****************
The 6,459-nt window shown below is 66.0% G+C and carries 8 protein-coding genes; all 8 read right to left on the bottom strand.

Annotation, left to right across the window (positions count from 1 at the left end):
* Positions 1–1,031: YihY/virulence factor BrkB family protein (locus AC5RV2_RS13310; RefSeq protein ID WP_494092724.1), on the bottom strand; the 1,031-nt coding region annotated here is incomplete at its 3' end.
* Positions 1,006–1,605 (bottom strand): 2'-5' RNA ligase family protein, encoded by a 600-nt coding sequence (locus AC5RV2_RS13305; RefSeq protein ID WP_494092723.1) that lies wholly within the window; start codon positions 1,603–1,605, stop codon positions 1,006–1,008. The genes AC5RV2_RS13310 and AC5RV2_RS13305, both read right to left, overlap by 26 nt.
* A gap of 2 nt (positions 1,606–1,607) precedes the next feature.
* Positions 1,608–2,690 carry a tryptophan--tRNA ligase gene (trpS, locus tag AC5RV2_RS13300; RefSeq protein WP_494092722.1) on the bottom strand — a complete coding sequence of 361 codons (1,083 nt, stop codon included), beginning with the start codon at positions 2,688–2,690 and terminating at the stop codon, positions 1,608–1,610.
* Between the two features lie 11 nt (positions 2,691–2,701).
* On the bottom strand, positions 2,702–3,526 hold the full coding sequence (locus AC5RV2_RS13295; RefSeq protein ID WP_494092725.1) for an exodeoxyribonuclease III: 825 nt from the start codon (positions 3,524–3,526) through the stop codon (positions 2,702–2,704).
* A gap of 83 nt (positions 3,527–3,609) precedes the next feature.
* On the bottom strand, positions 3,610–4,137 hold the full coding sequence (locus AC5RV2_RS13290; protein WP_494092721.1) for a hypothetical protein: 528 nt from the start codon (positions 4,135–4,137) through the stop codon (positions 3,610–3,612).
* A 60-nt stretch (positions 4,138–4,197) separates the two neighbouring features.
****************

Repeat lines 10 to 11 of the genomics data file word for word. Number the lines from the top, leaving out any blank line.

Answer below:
* On the bottom strand, positions 3,610–4,137 hold the full coding sequence (locus AC5RV2_RS13290; protein WP_494092721.1) for a hypothetical protein: 528 nt from the start codon (positions 4,135–4,137) through the stop codon (positions 3,610–3,612).
* A 60-nt stretch (positions 4,138–4,197) separates the two neighbouring features.